Exploring the value of regional decadal climate prediction for adaptation planning

On-going and future climate change threaten societies and communities around the world. Climate adaptation improves preparedness as one of two broad strategies (along with climate mitigation) for climate risk management. Informing the extensive preparations needed to manage climate risks, avoid damages, and realise opportunities, has given rise to a new transdisciplinary field called ‘climate services’. In broad terms, climate services involve the generation, provision, and contextualization of information and knowledge derived from climate research for decision making at all levels of society. Regional decadal climate prediction is a promising new area of climate science with considerable potential to benefit society. The scientific community is currently advancing the use of numerical models and assessing the skill of decadal climate predictions at global and regional scales. The Met Office is the acting World Meteorological Organization (WMO) Lead Centre for Annual-to-Decadal Climate Prediction, producing the WMO Global Annual to Decadal Climate Update, most recently for 2023 and 2023-2027. The timescales of decadal predictions match well the planning horizon of many organisations (1-5 years), yet their potential to inform decision-making has not been well explored.

The aim of this collaborative and interdisciplinary PhD studentship between the University of Leeds and the Met Office (the CASE partner) is to assess the value of regional decadal climate prediction in informing decision-making, focusing on the overseas aid and humanitarian sector. The studentship will be jointly supervised between researchers from the Sustainability Research Institute at the University of Leeds, Prof. Suraje Dessai and Dr. Susanne Lorenz, the Institute for Climate and Atmospheric Science at the University of Leeds, Prof. Amanda Maycock, and experts in the development and provision of climate services from the UK Met Office Dr Joseph Daron and Nicola Golding.

Using social science methods, the credibility, legitimacy, and salience of regional predictions will be assessed from a multi-stakeholder perspective. The project will build on past stakeholder research undertaken by the PhD supervisors and the Met Office, focusing on two case studies from the humanitarian and overseas aid sector which could benefit from decadal predictions. The exact case studies will be determined once the studentship commences but are expected to build on the H2020 funded EUCP (European Climate Prediction) and Foreign, Commonwealth and Development Office funded WISER (Weather and Climate Information Services) Africa and Asia Pacific programmes coordinated by the Met Office, as well as the Horizon Europe funded ASPECT project.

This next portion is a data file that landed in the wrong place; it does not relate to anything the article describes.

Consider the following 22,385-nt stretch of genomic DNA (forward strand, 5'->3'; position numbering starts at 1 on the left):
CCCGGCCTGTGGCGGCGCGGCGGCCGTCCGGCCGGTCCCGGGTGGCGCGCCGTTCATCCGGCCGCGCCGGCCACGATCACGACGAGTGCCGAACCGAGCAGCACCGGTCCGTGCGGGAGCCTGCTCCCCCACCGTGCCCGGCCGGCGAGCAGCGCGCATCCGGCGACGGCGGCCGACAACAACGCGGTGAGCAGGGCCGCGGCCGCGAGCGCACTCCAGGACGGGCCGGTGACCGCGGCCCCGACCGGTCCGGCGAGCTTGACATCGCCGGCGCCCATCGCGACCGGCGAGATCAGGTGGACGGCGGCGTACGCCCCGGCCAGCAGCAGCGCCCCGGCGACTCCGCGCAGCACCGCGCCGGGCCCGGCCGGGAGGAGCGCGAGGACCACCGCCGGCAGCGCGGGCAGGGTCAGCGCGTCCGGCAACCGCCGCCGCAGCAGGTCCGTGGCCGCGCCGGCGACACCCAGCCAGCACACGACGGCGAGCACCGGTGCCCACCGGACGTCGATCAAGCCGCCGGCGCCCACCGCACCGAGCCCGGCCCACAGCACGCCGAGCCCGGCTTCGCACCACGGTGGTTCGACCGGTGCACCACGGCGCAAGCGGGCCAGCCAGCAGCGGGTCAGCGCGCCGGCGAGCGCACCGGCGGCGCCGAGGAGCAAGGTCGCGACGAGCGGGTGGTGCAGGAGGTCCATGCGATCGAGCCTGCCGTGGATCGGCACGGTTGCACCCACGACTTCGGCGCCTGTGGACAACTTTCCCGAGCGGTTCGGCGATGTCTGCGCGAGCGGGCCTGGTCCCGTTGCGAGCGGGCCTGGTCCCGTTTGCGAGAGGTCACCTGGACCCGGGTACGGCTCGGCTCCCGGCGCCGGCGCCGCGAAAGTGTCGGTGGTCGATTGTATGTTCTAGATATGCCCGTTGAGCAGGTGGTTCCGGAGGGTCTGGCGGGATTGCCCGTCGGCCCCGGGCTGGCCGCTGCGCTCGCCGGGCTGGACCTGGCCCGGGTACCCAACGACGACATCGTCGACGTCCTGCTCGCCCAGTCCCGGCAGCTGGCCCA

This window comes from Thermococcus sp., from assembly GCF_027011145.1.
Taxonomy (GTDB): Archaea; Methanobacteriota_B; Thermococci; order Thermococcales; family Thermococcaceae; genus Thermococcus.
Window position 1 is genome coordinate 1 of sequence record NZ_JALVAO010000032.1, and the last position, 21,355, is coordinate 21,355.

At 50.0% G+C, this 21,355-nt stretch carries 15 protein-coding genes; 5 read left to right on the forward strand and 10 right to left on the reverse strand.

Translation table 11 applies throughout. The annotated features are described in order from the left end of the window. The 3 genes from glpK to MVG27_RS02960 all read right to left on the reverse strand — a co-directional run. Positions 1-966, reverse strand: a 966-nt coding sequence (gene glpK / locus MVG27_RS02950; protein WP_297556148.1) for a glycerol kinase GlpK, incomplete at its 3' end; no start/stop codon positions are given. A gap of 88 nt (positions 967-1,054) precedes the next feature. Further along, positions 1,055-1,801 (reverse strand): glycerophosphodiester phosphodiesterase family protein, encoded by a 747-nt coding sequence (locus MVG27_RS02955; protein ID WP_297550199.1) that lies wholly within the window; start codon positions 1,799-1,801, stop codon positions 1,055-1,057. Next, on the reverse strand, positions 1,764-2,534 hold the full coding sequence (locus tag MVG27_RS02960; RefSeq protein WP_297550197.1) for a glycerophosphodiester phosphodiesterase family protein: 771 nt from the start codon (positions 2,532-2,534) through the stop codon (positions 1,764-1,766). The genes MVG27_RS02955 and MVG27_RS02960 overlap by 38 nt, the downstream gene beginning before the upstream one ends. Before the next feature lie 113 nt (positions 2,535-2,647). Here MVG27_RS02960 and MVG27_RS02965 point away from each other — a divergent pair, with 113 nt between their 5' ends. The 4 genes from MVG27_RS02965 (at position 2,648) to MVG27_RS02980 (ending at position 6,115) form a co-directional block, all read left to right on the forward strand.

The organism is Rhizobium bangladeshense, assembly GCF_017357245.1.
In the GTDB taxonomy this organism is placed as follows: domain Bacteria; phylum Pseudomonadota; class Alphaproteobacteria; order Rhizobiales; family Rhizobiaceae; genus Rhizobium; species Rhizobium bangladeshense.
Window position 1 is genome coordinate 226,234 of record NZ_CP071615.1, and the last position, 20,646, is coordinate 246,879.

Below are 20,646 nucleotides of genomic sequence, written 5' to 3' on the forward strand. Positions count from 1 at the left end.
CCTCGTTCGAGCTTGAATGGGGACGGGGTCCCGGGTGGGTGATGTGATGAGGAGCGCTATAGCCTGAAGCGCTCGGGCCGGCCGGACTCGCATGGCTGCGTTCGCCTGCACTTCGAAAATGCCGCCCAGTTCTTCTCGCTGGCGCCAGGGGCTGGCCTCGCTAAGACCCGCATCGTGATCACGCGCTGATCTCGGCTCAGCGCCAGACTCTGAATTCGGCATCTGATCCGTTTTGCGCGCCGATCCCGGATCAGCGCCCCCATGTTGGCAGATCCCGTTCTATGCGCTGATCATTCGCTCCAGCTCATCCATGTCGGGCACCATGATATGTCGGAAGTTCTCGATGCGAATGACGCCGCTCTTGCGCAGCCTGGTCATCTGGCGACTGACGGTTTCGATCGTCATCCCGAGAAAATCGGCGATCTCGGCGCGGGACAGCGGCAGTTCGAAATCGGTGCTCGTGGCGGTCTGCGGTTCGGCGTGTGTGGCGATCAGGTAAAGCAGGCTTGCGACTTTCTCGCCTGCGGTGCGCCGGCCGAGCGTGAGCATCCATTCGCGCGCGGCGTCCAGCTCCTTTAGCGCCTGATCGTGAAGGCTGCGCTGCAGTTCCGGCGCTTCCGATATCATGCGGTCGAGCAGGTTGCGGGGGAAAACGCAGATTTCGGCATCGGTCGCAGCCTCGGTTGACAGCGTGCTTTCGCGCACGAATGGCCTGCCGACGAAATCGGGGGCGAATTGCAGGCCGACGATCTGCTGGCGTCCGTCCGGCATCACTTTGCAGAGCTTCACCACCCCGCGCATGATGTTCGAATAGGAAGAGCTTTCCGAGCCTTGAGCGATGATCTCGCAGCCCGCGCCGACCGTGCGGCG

The work will be carried out in four stages:

Stage 1 (6 months): Understanding regional decadal climate prediction

During this stage the student will familiarise themself with the technological and scientific aspects of regional decadal climate prediction and services, including learning about the Met Office decadal forecasting system, DePreSys. The student will visit the Met Office in Exeter for a minimum duration of four weeks to interact with PhD supervisors Dr Joseph Daron and Nicola Golding and leading experts in decadal climate prediction (Smith, Scaife, Dunstone, Seabrooke etc.). The student will also develop a broad understanding of the current limitations of decadal prediction with regards to decision-making.

 Stage 2 (6 months): Understanding decision-making contexts

This stage of the research will require the student to choose and develop an understanding of two case studies in the humanitarian and overseas aid sector. Climate change is a leading driver of humanitarian need and human suffering, particularly for the poorest countries. The impacts threaten to deepen already wide inequalities, resulting in consequences felt by the world at large, including food and water insecurity, political instability, violence, and displacement. Leaps forward in science and technology continue to improve predictions and early warning of climate-related crises, shaping anticipatory actions and allowing faster action when disaster is about to strike.

 Stage 3 (1 year): Organisational decision-making and climate information

This stage of the research will involve the student working collaboratively with an organisation in each case study (such as e.g., WISER partners, like the Red Cross Red Crescent Climate Centre or World Food Programme) to pilot the incorporation of annual and multi-annual climate forecast information into their decision-making processes (6 months with each case study). The Met Office will help facilitate the hosting of the student for some of stage 3 enabling the student to interact and collaborate with specific case study partners.

 Stage 4 (1 year): The value of climate information for decision-making

The final stage of the research will involve assessing the of value of regional decadal climate information for decision-making in the case studies selected and the wider sector. This research will make use of qualitative and participatory approaches which allow co-evaluation with decision-makers. Using quantitative surveys, the student will assess if the value of the decadal climate information is scalable beyond the two case studies across the sector.

This PhD studentship presents a unique opportunity for interdisciplinary and collaborative research and work between the University of Leeds and the UK Met Office, with a very applied and decision-relevant application for the humanitarian and overseas aid sector.